Probe into port extension claims

AN INVESTIGATION was under way last night into whether a major extension at an Essex port escaped proper planning scrutiny because incomplete information was given to civil servants.

AN INVESTIGATION was under way last night into whether a major extension at an Essex port escaped proper planning scrutiny because incomplete information was given to civil servants.

If new berthing for facilities for a high-speed ferry from Harwich to Holland had been built in the place where Parliament permitted them to be, passengers would now be embarking six miles offshore.

Instead, environmental campaigners have called for an inquiry into how incomplete information for the facilities came to be signed off by a minister and recognised by Parliament in 1996.

They also questioned the reliability of the planning process in the light of massive new expansion plans in the port at Bathside Bay.


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However, current port operators Hutchison Ports (UK) Ltd last night dismissed the claim.

A statutory instrument passed in 1996 empowered Harwich International Port, then owned by Stena Line, to build new £12 million berthing facilities for its new high-speed ferry, the Discovery, to the Hook-of-Holland.

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Under the Harwich Parkeston Quay Revision Order 1996, the work was only to be carried out in an area defined by a set of Ordnance Survey national grid reference points.

Providing this happened, according to the order, the work fell into a category "whose characteristics do not require that it should be made subject to an environmental assessment".

But managers from Ordnance Survey yesterday confirmed the co-ordinates laid down in the order pinpointed an area for development six miles off Harwich and just metres away from the notorious World War Two fortress, Roughs Tower, also known as the Principality of Sealand.

Jenni Meredith, spokesperson for RAPE (Residents Against Port Expansion), discovered the apparent mistake while researching material for the imminent inquiry into the proposed new container terminal at Bathside Bay.

She said it raised "grave" concerns about the whole planning process. She has written to the Department for Transport demanding they investigate.

She also questioned whether planners relied on the co-ordinates in deciding if an environmental impact study in the partly protected area was necessary or not.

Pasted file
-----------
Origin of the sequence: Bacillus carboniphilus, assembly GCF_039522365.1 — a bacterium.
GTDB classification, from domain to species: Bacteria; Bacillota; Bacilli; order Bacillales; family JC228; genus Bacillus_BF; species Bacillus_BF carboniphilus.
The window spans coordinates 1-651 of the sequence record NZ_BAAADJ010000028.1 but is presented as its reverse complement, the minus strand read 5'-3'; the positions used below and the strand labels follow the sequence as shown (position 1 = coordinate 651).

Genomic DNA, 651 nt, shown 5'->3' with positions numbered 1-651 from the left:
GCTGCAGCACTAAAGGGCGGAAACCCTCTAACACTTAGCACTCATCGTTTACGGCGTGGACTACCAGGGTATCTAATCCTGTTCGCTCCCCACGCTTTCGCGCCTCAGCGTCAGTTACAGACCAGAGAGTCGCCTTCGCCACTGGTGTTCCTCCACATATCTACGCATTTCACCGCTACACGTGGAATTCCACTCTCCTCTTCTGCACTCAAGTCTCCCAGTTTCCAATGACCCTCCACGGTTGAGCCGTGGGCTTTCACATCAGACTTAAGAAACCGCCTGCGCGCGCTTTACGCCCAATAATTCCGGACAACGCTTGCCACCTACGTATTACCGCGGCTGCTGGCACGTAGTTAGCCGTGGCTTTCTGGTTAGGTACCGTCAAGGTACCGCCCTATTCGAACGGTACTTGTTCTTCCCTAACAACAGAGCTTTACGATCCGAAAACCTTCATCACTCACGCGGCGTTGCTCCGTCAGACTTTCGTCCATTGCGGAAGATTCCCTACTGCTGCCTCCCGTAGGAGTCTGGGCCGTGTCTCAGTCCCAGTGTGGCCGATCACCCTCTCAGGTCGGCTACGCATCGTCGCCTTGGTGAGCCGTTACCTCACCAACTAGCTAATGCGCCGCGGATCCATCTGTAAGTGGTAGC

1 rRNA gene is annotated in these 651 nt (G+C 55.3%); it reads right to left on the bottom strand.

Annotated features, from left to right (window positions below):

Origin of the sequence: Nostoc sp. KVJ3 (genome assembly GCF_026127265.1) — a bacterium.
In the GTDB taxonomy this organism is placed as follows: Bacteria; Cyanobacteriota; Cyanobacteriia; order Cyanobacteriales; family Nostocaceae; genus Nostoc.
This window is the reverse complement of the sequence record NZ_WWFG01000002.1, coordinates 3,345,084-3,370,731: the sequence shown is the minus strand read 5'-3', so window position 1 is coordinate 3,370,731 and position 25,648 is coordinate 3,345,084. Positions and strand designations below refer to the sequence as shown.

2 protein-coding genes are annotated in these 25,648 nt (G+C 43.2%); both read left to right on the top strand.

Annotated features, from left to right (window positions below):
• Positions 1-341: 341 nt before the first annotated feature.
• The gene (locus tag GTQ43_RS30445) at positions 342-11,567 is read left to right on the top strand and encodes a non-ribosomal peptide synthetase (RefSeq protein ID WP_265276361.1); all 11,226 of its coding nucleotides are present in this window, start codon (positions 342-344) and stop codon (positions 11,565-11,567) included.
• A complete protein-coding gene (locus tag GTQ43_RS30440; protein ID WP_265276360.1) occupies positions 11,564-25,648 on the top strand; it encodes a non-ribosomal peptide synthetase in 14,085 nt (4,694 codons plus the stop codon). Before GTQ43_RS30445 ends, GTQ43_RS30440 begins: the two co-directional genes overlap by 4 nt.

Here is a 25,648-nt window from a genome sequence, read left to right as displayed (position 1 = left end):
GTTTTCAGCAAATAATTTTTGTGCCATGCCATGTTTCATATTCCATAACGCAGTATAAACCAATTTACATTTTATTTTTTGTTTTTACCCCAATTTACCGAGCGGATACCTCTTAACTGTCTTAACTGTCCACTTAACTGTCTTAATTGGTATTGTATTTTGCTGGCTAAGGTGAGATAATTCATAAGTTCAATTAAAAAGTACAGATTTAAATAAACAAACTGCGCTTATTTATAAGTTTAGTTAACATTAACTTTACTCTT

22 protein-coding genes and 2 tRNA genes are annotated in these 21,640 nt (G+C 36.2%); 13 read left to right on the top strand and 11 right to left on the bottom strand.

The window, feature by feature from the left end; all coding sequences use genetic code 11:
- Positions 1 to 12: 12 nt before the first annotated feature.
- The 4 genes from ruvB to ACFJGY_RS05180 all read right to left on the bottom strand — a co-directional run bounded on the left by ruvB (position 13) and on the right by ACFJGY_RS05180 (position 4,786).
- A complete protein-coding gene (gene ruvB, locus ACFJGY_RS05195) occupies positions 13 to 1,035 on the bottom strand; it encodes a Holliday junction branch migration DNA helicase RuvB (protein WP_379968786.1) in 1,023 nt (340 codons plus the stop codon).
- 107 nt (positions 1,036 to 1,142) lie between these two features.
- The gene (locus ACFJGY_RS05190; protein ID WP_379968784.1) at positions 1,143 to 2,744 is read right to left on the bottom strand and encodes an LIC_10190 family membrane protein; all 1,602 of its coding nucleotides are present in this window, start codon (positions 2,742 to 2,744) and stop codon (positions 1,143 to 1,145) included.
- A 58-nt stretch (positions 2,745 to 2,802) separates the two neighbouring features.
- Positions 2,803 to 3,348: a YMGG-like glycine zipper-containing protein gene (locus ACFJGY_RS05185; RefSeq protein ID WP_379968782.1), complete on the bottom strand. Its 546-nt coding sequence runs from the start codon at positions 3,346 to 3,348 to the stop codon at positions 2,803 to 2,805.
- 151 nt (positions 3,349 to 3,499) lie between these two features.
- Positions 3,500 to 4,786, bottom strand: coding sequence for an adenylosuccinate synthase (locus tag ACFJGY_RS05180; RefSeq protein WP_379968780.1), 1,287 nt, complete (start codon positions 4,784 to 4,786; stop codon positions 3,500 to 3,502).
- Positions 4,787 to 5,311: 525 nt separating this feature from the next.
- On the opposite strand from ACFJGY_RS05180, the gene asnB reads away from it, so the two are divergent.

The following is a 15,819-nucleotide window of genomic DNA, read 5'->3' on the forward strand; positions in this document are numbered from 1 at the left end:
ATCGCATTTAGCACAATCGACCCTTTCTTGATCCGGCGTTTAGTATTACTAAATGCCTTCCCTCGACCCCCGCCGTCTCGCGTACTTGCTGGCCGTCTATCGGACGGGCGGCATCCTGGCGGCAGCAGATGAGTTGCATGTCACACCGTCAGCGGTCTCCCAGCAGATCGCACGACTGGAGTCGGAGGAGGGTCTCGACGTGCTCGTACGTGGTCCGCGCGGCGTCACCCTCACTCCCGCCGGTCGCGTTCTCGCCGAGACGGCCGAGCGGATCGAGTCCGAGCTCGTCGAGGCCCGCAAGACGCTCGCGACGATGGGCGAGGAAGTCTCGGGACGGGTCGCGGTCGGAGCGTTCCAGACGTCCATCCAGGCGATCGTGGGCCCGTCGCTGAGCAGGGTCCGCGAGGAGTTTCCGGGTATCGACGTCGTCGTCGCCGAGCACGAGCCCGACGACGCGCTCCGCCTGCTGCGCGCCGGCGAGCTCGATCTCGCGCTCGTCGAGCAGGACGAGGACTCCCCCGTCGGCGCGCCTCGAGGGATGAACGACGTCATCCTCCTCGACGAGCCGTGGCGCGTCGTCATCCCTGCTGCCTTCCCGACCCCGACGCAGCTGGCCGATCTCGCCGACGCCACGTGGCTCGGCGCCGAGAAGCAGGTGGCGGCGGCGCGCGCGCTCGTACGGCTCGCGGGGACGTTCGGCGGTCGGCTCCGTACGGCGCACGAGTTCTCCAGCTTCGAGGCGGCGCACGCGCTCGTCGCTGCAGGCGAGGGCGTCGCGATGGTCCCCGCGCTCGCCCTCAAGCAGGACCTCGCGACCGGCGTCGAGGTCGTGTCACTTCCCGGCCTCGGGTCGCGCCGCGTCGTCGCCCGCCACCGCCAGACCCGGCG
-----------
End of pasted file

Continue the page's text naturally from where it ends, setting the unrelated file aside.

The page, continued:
"It may have been that there would have been an impact if other reference points had been used. We just don't know and that's why I've asked people to look into it," she said.

"It makes you think what other things are out there hidden in the papers that have been swamped upon us by Hutchison at the library about Bathside Bay."

An Environment Agency spokesman agreed that the co-ordinates did look incorrect, but he stressed their officers would look at all the paperwork before making a decision to investigate or not.

He said: "When we get these papers, we look not only at the co-ordinates, but also at the actual drawings and plans attached and that's where we make our decisions.

"It would have been pretty clear from them that these berths were not going to be way out at sea."

A spokesman for Hutchison, which bought the port in 1998, said: "All this took place prior to Hutchison's acquisition of Harwich International Port. We take great care to ensure that all regulations are followed in the pursuit of our activities.

"This issue completely unconnected to the proposals for Bathside Bay and has no relevance to them at all."

Hutchison later added it believed a clerical error had occurred at some stage in the process because two digits were missing from the co-ordinates. Had they been included, a spokesman said, they would have pinpointed the port, not the North Sea.

A spokesman for the Department for Transport acknowledged it was a complex matter, but they were "seeking answers".

nTHE Harwich to Holland superferry Stena Discovery is out of action due to a hole in the hull caused by an accident while it was mooring on Tuesday morning as it arrived from the Hook in Force eight winds and on a flood tide.

Stena managing director Pim de Lange said the accident was caused by a "misjudgement". The ship's hull was punctured about eight metres above the water on the car deck level. Nobody was hurt. One freight vehicle was slightly dented.

The ship is being repaired, at the cost of £50,000, and should be back in operation by this Saturday. Until then the fast service is suspended, but there are still two ferries a day, the Stena Britannica and the Stena Hollandica.

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